But ultimately I'd argue that Titanfall earns its title as Best Game Of The Year on the back of its legacy. In stark contrast to the cover systems and sluggish combat of the last generation, we're riding into 2015 on a wave of shooters designed around verticality, double jumping and gameplay freedom. We have Titanfall to thank for that, and long may it continue.
Matt | Bayonetta 2
Bayonetta 2 is the only game that made me really want to drop several hundred quid just to play it. It's that good. For all of the talk of the Xbox One's big hitters, and the PS4's better third-party material, I'm not sure if either console has really had a truly killer app. Halo: The Master Chief Collection could have certainly been it, but 343i managed to shoot themselves in the foot there. Instead, Bayonetta 2 swept into my life, demanded my attention, dropped my jaw to the floor, and marched me to a digital counter with a Wii U in my basket.
Sometimes, games can wow you at previews and then reveal themselves to be shallow, unfulfilling experiences when played for longer periods upon release. Bayonetta 2 did the exact opposite, delivering setpiece after masterful setpiece, increasingly bonkers bosses to battle against, and giving me grin upon grin as I carved swathes through forces both demonic and divine, my flurrying fingers plucking combos out of thin air thanks to a mechanically perfect combat system that encourages experimentation.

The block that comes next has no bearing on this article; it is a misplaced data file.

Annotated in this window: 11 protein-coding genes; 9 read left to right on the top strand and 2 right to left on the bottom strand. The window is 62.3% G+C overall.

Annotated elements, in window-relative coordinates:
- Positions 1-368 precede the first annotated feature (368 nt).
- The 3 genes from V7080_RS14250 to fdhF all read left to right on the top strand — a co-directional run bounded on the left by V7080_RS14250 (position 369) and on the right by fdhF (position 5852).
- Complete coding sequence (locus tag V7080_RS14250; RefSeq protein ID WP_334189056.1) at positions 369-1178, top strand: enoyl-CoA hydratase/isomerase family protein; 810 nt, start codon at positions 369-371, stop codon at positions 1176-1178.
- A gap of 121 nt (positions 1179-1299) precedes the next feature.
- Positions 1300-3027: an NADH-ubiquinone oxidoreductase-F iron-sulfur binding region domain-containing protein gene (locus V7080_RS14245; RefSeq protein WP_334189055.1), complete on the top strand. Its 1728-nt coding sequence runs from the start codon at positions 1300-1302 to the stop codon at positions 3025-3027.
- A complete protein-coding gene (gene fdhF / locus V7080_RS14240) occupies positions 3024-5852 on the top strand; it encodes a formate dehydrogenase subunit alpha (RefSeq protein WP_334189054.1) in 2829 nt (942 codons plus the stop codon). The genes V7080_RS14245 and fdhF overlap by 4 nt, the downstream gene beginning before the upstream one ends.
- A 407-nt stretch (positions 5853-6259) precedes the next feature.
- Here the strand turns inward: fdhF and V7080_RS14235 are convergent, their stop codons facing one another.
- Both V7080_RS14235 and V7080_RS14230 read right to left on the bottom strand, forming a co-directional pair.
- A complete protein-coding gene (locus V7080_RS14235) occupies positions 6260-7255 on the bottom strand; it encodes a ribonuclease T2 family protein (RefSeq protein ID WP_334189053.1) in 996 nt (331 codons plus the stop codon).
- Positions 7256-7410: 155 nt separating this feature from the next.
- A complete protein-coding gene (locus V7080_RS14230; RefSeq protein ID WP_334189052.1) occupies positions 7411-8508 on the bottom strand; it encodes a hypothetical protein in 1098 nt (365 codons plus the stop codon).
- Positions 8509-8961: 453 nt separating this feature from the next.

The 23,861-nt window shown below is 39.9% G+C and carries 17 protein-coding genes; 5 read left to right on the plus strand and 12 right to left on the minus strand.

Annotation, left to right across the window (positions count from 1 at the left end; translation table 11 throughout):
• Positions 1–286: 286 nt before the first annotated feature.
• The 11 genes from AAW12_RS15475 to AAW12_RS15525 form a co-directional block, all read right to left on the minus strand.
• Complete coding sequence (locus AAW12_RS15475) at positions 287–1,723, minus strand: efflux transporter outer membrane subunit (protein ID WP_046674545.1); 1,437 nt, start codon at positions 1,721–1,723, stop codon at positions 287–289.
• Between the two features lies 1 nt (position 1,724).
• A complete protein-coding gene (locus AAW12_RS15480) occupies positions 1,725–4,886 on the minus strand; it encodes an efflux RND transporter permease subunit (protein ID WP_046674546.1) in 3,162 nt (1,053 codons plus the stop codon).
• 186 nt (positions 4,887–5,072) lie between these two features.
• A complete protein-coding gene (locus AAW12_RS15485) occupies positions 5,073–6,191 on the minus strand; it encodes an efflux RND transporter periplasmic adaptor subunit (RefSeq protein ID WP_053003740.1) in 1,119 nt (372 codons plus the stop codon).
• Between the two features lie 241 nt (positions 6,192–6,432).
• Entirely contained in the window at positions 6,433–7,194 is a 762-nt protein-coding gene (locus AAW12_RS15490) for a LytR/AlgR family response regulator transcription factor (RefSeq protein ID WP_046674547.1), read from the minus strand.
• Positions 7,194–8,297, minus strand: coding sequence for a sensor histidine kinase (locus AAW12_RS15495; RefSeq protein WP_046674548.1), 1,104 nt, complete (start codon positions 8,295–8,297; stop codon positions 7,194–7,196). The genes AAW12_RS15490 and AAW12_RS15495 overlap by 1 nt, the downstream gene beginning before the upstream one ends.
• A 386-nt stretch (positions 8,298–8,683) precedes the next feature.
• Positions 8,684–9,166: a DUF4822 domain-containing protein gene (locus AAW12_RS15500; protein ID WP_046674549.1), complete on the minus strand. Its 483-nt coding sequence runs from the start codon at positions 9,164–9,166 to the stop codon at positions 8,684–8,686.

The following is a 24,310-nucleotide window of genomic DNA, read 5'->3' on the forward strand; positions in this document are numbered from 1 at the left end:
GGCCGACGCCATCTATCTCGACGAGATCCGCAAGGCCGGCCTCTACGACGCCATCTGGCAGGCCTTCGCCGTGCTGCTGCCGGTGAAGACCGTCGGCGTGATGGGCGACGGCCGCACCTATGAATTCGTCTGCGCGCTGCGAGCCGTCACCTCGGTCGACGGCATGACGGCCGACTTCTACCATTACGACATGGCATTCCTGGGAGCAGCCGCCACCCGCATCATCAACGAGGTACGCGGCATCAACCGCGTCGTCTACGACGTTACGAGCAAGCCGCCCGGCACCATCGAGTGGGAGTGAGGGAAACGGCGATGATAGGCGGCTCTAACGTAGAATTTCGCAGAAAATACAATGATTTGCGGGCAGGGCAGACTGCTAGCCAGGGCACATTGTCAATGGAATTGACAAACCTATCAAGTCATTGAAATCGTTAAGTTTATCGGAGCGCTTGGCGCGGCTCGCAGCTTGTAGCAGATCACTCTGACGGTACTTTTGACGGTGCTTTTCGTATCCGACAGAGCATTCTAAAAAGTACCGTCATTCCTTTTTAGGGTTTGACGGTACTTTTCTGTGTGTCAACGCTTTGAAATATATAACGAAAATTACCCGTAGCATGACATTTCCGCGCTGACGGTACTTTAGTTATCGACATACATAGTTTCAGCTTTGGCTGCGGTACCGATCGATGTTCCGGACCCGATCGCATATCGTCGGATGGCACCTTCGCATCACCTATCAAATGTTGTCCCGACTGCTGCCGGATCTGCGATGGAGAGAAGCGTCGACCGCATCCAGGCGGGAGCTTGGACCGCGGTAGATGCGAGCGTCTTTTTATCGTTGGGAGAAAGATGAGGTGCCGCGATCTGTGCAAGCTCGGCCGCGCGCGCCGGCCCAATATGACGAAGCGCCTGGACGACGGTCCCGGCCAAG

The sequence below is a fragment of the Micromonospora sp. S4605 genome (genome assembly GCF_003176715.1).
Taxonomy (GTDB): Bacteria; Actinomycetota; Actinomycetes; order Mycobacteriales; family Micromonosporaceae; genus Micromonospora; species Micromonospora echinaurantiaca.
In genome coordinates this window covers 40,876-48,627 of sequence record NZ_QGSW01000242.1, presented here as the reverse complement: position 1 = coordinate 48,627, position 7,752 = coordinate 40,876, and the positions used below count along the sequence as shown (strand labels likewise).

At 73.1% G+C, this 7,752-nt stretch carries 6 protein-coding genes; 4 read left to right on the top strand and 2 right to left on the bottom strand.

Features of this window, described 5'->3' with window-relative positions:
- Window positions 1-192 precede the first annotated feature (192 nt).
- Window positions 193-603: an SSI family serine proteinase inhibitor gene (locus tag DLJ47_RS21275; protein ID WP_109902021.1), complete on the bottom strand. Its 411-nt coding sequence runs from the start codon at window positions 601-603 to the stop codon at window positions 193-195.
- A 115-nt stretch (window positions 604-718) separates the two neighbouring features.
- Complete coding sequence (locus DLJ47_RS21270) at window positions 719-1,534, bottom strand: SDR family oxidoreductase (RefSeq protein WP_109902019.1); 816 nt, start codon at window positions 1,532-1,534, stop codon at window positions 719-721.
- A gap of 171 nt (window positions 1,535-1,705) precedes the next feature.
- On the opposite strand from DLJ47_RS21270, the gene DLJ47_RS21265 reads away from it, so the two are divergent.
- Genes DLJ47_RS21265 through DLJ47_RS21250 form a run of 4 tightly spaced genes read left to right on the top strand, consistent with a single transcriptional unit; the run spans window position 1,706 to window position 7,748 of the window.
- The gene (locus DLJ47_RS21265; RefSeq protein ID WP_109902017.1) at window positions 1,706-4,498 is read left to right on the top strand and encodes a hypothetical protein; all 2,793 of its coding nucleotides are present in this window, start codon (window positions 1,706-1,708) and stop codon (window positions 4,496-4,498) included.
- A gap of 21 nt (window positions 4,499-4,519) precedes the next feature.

For such an intricate marvel, it's astonishingly accessible, and yet it manages that without ever compromising -- packed to the gills as it is with things to collect, rankings to chase, and perfect runs to execute. You'll dive back in again and again for all of these things, ratcheting the difficulty level up as you improve, but you'll also return for the beauty of it all, as well. And to see Bayonetta strutting her stuff dressed as Samus, of course.
In the end, I don't really think I can do the game any better justice than this extract from my 10/10 review of the game:
I've played it through three times already, and I want to play it again right now. I want to summon a giant, demonic unicorn with my hair while dressed as Samus, before rolling around the corpse of my felled, headless nemesis in a Morphball. I want to surf the tunnel of the tsunami that destroyed a city, before flying around the hovering body of the angelic leviathan that summoned it, and poking out the angel's eyes with stilettos bearing giant swords. Again! I want the feeling of fighting that Masked Lumen again, on a higher difficulty level, with different weapons, pitching Bayonetta against an enemy that is more than her equal. And I want to win. Again and again and again -- faster, harder, better. There is no other action game that can elicit the pure joy that comes from such an expertly balanced set of systems set against such a bonkers backdrop.
It's just brilliant.